Sericin, a byproduct of the silk industry, is an underutilized protein derived from the yellow silk cocoon. This research aimed to produce and characterize the bioactive peptides from sericin using various enzymatic hydrolysis methods. Alcalase, papain, neutrase, and protease were tested under their respective digestion conditions. Among the enzymes tested, neutrase-catalyzed sericin into specific peptides with the strongest dipeptidyl peptidase IV (DPP-IV) and angiotensin-converting enzyme (ACE) inhibitory properties. The peptides were subjected to a simulated in vitro gastrointestinal (GI) digestion in order to determine their stability. The GI peptides that were produced by neutrase hydrolysis continued to have the highest DPP-IV and ACE inhibitory activities. The neutrase -digested peptides were then fractionated via ultrafiltration; the peptide fraction with a molecular weight <3 kDa (UF3) inhibited DPP-IV and ACE activities. After being subjected to in vitro blood plasma hydrolysis, the UF3 was slightly degraded but retained its bioactivity. As a result of these findings, sericin peptides can be utilized as novel dietary ingredients that may alleviate some metabolic syndromes via the dual inhibitory properties of DPP-IV and ACE. Full article
Show Figures

Graphical abstract

13 pages, 1833 KiB  
Article
Preparation and Characterization of an Anticancer Peptide from Oriental Tonic Food Enteromorpha prolifera
Foods 2022, 11(21), 3507; https://doi.org/10.3390/foods11213507 - 04 Nov 2022
Cited by 3 | Viewed by 1420
Abstract
Enteromorpha prolifera (E. prolifera), a tonic food in East Asian countries, is frequently studied for their pharmaceutical and healthcare applications. However, limited research has focused on antitumor peptides derived from this edible seaweed. In this study, we aimed to investigate the [...] Read more.
Enteromorpha prolifera (E. prolifera), a tonic food in East Asian countries, is frequently studied for their pharmaceutical and healthcare applications. However, limited research has focused on antitumor peptides derived from this edible seaweed. In this study, we aimed to investigate the anticancer properties of peptides isolated from the hydrolysate of E. prolifera generated by a plethora of proteases including trypsin, papain, bromelain, and alkaline protease. The results showed that the hydrolysate produced by papain digestion exhibited remarkably stronger anticancer activity and was subjected to further purification by ultrafiltration and sequential chromatography. One heptapeptide, designated HTDT-6-2-3-2, showed significant antiproliferation activity towards several human cancer cell lines. The IC50 values for NCI-H460, HepG2, and A549 were 0.3686 ± 0.0935 mg/mL, 1.2564 ± 0.0548 mg/mL, and 0.9867 ± 0.0857 mg/mL, respectively. Moreover, results from flow cytometry confirmed that cell apoptosis was induced by HTDT-6-2-3-2 in a dose-dependent manner. The amino acid sequence for this heptapeptide, GPLGAGP, was characterized by Edman degradation and further verified by Liquid Chromatography-Tandem Mass Spectrometry. In silico analysis results suggested that XIAP could be a potential target for HTDT-6-2-3-2. Molecular docking simulation showed that HTDT-6-2-3-2 could occupy a shallow pocket in the BIR3 domain of XIAP, which is involved in the inhibitory effect of caspase-9 activation. In conclusion, this E. prolifera derived peptide exhibited strong anticancer properties, which could be explored for pharmaceutical applications. Full article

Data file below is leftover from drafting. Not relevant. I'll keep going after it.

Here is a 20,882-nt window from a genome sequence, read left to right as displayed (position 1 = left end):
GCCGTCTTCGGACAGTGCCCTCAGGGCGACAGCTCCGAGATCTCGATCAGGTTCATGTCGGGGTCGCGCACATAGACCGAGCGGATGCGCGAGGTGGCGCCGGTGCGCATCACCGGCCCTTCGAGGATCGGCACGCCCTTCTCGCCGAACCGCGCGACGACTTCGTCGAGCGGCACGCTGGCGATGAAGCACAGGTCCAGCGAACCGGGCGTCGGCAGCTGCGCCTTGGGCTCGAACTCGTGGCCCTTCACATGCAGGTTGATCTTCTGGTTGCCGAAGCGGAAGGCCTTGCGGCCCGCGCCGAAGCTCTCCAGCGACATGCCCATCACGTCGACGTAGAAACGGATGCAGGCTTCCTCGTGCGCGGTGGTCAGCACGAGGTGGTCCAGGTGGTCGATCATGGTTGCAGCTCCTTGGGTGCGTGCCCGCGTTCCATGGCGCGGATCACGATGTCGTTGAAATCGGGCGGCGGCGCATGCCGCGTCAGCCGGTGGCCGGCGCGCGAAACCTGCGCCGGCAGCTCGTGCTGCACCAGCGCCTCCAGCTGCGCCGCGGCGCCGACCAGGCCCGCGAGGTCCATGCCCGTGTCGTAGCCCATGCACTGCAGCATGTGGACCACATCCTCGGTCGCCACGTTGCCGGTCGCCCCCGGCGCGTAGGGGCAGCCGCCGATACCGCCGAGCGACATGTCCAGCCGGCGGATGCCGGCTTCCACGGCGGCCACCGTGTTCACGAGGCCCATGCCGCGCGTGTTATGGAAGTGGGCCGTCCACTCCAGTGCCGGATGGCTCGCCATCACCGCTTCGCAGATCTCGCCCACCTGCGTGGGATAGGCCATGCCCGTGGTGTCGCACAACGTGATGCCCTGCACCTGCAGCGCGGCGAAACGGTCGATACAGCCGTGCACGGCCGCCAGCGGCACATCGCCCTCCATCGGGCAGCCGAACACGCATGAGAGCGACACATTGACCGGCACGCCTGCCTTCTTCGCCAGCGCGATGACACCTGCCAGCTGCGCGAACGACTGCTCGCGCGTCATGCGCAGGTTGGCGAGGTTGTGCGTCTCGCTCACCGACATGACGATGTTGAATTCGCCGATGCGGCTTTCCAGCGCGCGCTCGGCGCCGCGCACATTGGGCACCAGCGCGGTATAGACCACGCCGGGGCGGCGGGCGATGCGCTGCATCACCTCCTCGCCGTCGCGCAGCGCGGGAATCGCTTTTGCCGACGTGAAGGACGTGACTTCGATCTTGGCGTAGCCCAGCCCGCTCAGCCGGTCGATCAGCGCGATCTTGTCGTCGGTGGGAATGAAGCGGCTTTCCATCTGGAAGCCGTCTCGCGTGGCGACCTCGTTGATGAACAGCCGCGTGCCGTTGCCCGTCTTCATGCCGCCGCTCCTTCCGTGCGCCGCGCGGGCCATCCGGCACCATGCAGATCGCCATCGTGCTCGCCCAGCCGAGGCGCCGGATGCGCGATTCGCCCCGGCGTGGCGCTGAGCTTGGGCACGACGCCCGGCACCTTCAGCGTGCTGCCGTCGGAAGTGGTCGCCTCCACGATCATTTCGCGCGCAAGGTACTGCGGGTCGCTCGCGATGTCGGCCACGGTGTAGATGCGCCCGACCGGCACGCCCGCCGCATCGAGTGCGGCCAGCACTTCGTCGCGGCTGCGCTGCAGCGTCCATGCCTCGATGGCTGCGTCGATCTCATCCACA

Show Figures

Graphical abstract

20 pages, 3192 KiB  
Article
In-Silico Analysis and Antidiabetic Effect of α-Amylase and α-Glucosidase Inhibitory Peptides from Lupin Protein Hydrolysate: Enzyme-Peptide Interaction Study Using Molecular Docking Approach
Foods 2022, 11(21), 3375; https://doi.org/10.3390/foods11213375 - 26 Oct 2022
Cited by 7 | Viewed by 2158
Abstract
The use of natural ingredients for managing diabetes is becoming more popular in recent times due to the several adverse effects associated with synthetic antidiabetic medications. In this study, we investigated the in vitro antidiabetic potential (through inhibition of α-glucosidase (AG) and α-amylase [...] Read more.
The use of natural ingredients for managing diabetes is becoming more popular in recent times due to the several adverse effects associated with synthetic antidiabetic medications. In this study, we investigated the in vitro antidiabetic potential (through inhibition of α-glucosidase (AG) and α-amylase (AA)) of hydrolysates from lupin proteins pretreated with ultrasound and hydrolyzed using alcalase (ACT) and flavourzyme (FCT). We further fractionated ACT and FCT into three molecular weight fractions. Unfractionated ACT and FCT showed significantly (p < 0.05) higher AG (IC50 value = 1.65 mg/mL and 1.91 mg/mL) and AA (IC50 value = 1.66 mg/mL and 1.98 mg/mL) inhibitory activities than their ultrafiltrated fractions, where lower IC50 values indicate higher inhibitory activities. Then, ACT and FCT were subjected to peptide sequencing using LC-MS-QTOF to identify the potential AG and AA inhibitors. Molecular docking was performed on peptides with the highest number of hotspots and PeptideRanker score to study their interactions with AG and AA enzymes. Among the peptides identified, SPRRF, FE, and RR were predicted to be the most active peptides against AG, while AA inhibitors were predicted to be RPR, PPGIP, and LRP. Overall, hydrolysates prepared from lupin proteins using alcalase and flavourzyme may be useful in formulating functional food for managing diabetics. Full article
Show Figures

Figure 1

Back to TopTop